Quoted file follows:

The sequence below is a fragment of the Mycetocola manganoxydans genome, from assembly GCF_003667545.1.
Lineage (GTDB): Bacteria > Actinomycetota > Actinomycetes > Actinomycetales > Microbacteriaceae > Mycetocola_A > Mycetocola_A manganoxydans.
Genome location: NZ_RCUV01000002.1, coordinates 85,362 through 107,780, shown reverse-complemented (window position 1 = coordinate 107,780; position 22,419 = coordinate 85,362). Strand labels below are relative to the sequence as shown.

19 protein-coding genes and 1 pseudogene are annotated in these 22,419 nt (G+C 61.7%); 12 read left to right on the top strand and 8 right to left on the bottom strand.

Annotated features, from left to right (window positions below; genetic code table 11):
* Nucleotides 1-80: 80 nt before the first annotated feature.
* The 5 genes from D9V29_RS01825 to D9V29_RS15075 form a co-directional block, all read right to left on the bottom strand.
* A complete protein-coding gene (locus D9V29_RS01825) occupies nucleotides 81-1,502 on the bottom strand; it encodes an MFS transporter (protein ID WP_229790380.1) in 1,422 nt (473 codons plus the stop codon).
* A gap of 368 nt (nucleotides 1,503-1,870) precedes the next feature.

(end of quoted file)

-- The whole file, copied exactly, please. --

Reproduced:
The sequence below is a fragment of the Mycetocola manganoxydans genome, from assembly GCF_003667545.1.
Lineage (GTDB): Bacteria > Actinomycetota > Actinomycetes > Actinomycetales > Microbacteriaceae > Mycetocola_A > Mycetocola_A manganoxydans.
Genome location: NZ_RCUV01000002.1, coordinates 85,362 through 107,780, shown reverse-complemented (window position 1 = coordinate 107,780; position 22,419 = coordinate 85,362). Strand labels below are relative to the sequence as shown.

19 protein-coding genes and 1 pseudogene are annotated in these 22,419 nt (G+C 61.7%); 12 read left to right on the top strand and 8 right to left on the bottom strand.

Annotated features, from left to right (window positions below; genetic code table 11):
* Nucleotides 1-80: 80 nt before the first annotated feature.
* The 5 genes from D9V29_RS01825 to D9V29_RS15075 form a co-directional block, all read right to left on the bottom strand.
* A complete protein-coding gene (locus D9V29_RS01825) occupies nucleotides 81-1,502 on the bottom strand; it encodes an MFS transporter (protein ID WP_229790380.1) in 1,422 nt (473 codons plus the stop codon).
* A gap of 368 nt (nucleotides 1,503-1,870) precedes the next feature.